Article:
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Commun Integr Biol. 2008;1(1):26-8.

Anti-inflammatory cannabinoids in diet: Towards a better understanding of CB(2) receptor action?

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1
Department of Chemistry and Applied Biosciences; Federal Institute of Technology (ETH); Z├╝rich Switzerland.

Abstract

The endocannabinoid system is an ancient lipid signaling network which in mammals modulates neuronal functions, inflammatory processes, and is involved in the aetiology of certain human lifestyle diseases, such as Crohn's disease, atherosclerosis and osteoarthritis. The system is able to downregulate stress-related signals that lead to chronic inflammation and certain types of pain, but it is also involved in causing inflammation-associated symptoms, depending on the physiological context. The cannabinoid type-2 (CB(2)) receptor, which unlike the CB(1) receptor does not induce central side effects, has been shown to be a promising therapeutic target. While CB(1) receptor antagonists/inverse agonists are of therapeutic value, also CB(2) receptor ligands including agonists are of pharmacological interest. Although the endocannabinoid system is known to be involved in the regulation of energy homoeostasis and metabolism (mainly via CB(1) receptors) there was hitherto no direct link between food intake and cannabinoid receptor activation. Our recent finding that beta-caryophyllene, a ubiquitous lipohilic plant natural product, selectively binds to the CB(2) receptor and acts as a full agonist is unexpected. Maybe even more unexpected is that oral administration of this dietary compound exerts potent anti-inflammatory effects in wild type mice but not in CB(2) receptor (Cnr2(-/-)) knockout mice. Like other CB(2) ligands also beta-caryophyllene inhibits the pathways triggered by activation of the toll-like receptor complex CD14/TLR4/MD2, which typically lead to the expression of proinflammatory cytokines (IL-1beta, IL-6; IL-8 and TNFalpha) and promotes a TH(1) immune response. In this addendum, the CB(2) receptor-dependent effect of beta-caryophyllene on LPS-triggered activation of the kinases Erk1/2 and JNK1/2 are further discussed with respect to the possibility that both CB(2) inverse agonists and agonists, independent of their G-protein signaling, may block LPS-triggered activation of MAPKs, leading to inhibition of proinflammatory cytokine expression and attenuation of inflammation.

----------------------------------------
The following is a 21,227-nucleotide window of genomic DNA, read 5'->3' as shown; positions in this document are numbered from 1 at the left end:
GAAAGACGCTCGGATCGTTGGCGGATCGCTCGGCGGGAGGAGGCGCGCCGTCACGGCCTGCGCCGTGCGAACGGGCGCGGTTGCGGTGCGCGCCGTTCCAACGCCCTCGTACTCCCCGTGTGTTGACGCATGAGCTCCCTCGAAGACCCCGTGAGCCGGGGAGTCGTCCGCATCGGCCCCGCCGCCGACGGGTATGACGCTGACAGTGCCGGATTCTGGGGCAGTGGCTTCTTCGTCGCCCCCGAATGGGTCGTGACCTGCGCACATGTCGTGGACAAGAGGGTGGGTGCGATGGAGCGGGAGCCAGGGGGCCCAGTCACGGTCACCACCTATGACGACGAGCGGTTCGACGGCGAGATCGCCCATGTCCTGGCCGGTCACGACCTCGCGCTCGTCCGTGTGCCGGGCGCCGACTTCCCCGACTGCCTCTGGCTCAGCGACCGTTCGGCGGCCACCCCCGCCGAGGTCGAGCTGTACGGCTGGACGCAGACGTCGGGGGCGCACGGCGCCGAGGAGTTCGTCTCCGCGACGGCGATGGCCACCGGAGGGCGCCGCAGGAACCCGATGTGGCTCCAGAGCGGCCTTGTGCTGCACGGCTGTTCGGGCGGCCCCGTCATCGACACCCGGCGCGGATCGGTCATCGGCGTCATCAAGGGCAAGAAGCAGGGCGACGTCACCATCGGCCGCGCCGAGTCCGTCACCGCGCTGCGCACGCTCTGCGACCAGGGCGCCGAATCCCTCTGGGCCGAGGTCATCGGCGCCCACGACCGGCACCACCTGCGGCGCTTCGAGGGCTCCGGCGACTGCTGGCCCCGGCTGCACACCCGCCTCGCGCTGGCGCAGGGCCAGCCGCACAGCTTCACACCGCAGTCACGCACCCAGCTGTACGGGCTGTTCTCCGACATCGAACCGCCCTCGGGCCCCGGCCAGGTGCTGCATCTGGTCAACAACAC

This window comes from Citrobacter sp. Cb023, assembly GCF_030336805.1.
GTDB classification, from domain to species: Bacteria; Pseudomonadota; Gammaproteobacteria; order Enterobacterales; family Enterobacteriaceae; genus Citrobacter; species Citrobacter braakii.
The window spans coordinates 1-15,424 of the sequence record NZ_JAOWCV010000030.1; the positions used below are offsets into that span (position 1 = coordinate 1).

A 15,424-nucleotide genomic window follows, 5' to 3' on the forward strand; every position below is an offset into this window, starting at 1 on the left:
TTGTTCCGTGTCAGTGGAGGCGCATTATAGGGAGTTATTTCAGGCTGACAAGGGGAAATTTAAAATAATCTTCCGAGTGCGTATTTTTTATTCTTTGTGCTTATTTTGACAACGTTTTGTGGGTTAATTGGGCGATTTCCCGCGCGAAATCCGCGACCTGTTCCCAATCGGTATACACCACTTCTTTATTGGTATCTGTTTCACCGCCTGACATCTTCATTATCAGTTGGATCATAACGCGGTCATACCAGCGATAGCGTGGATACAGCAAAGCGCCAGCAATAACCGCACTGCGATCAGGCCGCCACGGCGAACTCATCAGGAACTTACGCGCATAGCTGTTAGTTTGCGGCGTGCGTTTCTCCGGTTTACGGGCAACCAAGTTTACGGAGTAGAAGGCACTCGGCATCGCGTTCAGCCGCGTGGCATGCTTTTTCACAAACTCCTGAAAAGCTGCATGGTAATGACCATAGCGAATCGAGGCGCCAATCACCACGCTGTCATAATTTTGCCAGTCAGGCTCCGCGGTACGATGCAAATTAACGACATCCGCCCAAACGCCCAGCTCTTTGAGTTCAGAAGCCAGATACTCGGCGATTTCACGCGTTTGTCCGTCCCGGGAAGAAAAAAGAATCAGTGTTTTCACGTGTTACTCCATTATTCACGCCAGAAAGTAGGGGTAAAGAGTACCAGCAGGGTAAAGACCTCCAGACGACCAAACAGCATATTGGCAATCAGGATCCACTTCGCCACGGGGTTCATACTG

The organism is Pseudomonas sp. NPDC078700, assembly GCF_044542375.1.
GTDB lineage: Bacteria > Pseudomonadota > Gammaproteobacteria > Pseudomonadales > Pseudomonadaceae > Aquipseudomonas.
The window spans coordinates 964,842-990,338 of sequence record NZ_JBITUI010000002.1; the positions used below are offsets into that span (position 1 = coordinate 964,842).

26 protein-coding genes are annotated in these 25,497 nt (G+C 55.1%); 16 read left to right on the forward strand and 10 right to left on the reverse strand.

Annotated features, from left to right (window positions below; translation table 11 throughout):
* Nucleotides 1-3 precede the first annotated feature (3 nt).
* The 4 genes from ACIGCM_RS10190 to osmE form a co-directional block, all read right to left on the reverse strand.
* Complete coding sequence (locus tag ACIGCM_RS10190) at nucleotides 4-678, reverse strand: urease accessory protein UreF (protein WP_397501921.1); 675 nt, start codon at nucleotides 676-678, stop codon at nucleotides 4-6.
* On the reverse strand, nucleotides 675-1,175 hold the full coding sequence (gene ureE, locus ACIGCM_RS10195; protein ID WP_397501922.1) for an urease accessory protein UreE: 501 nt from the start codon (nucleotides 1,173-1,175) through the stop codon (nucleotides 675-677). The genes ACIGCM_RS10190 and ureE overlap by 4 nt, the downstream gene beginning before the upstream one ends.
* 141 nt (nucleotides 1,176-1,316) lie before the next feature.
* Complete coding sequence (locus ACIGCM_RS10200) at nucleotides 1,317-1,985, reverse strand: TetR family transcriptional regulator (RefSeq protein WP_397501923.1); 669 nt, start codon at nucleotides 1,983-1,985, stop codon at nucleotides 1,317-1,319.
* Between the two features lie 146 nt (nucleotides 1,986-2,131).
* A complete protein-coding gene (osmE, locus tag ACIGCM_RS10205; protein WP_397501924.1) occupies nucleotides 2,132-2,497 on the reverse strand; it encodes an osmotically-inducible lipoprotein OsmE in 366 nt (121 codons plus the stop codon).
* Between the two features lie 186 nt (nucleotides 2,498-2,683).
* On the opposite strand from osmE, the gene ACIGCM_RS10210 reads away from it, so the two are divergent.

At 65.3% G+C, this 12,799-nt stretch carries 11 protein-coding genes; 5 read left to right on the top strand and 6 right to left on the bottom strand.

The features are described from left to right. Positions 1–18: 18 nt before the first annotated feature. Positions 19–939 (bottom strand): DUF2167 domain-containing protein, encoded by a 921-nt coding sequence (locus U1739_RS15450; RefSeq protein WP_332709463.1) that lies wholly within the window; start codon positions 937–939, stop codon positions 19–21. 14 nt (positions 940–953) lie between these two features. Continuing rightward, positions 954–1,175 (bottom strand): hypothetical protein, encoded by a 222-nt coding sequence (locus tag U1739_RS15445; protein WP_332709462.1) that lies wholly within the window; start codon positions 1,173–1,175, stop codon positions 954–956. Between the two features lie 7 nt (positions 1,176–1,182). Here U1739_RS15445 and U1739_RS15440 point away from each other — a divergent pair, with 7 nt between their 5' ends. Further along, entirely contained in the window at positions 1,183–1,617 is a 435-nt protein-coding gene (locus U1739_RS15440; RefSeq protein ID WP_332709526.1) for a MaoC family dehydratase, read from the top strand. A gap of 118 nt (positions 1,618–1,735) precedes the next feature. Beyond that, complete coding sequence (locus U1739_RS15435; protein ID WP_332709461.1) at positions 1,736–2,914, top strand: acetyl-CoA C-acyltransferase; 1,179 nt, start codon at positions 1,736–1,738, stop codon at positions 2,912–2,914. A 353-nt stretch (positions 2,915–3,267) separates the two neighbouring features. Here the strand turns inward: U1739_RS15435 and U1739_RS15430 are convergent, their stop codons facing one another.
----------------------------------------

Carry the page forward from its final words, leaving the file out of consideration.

KEYWORDS:

MAPK; TLR4; TNFalpha; cannabinoid CB2 receptor; caryophyllene; inflammation

PMID:
19704783
PMCID:
PMC2633791
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